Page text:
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"Threshing years ago was a lot of fun, especially for the kids. There was always lots going on, lots to eat. We'd get started early in the morning. I started pitching bundles when I was about 14, 15 years old, on a rack… Sometimes you had to get up early so you could be the first one on the rack… or it was your turn, you'd had to keep your turn, and you had to get up especially early and so you'd have a load done by the time, 7:00 o'clock for sure. And then you'd threshed, and then if you were the last one in the evening sometimes you didn't get home until just about dark. That was a long day.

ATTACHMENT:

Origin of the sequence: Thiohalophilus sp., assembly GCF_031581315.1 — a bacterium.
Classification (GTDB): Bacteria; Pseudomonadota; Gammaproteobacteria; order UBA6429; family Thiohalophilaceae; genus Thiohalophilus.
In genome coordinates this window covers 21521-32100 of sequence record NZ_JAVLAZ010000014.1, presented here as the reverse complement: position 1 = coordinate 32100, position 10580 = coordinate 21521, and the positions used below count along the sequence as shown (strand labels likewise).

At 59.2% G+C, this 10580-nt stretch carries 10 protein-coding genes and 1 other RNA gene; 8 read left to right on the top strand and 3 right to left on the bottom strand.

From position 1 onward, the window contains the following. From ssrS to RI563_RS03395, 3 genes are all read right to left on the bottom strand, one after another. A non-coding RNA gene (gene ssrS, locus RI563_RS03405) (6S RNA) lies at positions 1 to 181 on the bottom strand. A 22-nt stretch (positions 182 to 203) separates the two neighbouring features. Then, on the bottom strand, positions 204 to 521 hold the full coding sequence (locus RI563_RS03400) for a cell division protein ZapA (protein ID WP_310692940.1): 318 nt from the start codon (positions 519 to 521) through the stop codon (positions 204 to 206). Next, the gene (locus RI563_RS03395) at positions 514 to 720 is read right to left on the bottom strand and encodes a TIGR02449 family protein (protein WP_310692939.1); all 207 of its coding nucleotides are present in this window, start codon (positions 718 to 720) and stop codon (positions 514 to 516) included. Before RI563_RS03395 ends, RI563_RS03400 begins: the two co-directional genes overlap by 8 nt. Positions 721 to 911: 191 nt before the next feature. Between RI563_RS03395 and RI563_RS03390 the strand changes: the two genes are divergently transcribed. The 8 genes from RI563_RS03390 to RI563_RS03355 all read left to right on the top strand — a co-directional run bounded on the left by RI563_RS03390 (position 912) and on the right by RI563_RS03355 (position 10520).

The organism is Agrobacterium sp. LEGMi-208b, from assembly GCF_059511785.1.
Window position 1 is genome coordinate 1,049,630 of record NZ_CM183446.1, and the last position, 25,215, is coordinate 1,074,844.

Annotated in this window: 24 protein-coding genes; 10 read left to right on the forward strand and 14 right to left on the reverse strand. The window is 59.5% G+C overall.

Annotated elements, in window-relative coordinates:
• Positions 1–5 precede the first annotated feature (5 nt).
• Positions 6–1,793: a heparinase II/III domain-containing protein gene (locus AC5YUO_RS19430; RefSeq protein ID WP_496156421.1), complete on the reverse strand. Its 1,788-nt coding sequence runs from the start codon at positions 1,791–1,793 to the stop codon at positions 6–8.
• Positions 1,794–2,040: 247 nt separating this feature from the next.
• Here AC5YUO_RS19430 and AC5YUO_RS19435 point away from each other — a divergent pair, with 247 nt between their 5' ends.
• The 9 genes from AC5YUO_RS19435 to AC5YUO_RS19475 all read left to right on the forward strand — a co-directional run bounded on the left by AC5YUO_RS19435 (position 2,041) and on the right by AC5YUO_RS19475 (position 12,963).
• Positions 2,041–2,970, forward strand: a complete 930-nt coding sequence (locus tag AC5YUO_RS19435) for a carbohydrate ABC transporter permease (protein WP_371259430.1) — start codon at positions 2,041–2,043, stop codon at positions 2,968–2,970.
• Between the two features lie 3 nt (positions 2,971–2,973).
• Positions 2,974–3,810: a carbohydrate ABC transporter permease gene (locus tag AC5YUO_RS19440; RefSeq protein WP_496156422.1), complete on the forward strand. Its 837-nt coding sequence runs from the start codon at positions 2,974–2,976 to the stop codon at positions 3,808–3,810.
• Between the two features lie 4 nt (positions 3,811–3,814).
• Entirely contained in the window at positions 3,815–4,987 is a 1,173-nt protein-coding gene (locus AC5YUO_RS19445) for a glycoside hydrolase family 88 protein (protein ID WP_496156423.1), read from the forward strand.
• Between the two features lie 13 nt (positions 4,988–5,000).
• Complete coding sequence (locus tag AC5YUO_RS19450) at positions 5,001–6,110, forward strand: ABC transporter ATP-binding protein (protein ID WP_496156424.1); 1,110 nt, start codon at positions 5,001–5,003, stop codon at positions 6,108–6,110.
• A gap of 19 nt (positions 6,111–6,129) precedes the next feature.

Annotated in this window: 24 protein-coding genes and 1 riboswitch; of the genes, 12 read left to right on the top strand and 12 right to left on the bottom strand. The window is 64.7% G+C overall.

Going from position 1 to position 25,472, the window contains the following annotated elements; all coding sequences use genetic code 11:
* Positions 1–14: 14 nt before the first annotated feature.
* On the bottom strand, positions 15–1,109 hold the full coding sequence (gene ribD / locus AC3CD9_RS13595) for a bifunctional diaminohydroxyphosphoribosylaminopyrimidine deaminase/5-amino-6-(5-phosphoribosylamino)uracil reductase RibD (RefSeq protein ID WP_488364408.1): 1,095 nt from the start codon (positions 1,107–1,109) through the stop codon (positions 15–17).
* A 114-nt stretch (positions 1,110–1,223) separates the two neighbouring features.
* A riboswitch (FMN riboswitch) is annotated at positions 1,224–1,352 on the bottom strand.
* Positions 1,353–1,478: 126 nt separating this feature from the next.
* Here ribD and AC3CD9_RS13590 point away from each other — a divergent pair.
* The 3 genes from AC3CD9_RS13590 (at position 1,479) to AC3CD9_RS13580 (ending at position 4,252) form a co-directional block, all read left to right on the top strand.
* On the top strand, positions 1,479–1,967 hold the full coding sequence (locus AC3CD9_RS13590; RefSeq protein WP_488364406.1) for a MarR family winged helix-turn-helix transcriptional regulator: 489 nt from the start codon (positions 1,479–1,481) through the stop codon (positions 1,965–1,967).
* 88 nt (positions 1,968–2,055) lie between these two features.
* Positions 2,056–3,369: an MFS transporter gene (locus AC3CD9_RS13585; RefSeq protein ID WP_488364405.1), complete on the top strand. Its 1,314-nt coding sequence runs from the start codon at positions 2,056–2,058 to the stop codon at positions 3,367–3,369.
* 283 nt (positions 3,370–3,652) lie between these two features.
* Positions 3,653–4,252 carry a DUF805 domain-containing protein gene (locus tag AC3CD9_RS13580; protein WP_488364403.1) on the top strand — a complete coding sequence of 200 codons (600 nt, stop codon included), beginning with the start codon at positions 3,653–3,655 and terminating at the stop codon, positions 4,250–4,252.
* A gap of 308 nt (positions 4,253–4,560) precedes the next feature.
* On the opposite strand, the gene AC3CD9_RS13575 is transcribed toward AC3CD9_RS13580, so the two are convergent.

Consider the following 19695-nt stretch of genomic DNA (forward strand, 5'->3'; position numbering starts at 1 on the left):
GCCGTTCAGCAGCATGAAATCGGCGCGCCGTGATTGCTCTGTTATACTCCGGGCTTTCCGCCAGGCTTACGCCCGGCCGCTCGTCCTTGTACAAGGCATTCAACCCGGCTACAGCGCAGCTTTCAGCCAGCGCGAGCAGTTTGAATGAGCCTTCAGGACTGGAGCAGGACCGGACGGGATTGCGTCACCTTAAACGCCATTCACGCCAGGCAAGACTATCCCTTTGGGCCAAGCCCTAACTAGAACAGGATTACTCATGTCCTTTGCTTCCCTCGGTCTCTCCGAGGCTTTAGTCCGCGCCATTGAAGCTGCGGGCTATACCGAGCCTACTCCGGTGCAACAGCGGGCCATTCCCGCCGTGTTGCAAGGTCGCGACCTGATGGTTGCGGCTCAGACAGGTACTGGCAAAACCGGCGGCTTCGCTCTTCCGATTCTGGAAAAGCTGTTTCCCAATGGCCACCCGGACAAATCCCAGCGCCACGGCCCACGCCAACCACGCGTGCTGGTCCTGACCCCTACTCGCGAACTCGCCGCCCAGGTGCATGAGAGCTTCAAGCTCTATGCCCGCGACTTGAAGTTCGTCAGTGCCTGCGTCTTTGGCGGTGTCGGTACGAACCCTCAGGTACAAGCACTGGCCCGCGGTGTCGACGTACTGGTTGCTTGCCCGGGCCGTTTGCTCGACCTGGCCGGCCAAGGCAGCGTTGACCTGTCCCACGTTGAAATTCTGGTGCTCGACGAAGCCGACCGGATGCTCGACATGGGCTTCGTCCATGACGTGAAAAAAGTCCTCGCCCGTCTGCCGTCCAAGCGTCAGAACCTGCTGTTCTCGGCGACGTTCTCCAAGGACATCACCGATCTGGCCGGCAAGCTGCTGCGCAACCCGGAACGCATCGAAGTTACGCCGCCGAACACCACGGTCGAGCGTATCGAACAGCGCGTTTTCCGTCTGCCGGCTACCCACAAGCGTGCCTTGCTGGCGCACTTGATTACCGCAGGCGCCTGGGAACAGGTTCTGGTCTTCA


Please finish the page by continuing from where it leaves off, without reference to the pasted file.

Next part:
But you always had a lot of company and you had a lot of food. Nine [a.m.] you would eat lunch, 12:00 o'clock you'd have a big dinner, and at 4:00 o'clock you'd eat lunch again, and then that would last until you got home. But the food in those days, there was no refrigeration. A lot of times, the ladies would have extra help. They would butcher chickens in the morning, and they'd have fried chicken by noon."

Dean Buller - Threshing the wheat

   

Other Excerpts from Dean Buller's Interview:

Irrigation
Threshing the wheat
Selling cream and eggs
Plowing the field
Primitive pesticide
Cultivating
Butchering hogs

Entire Interview with Dean Buller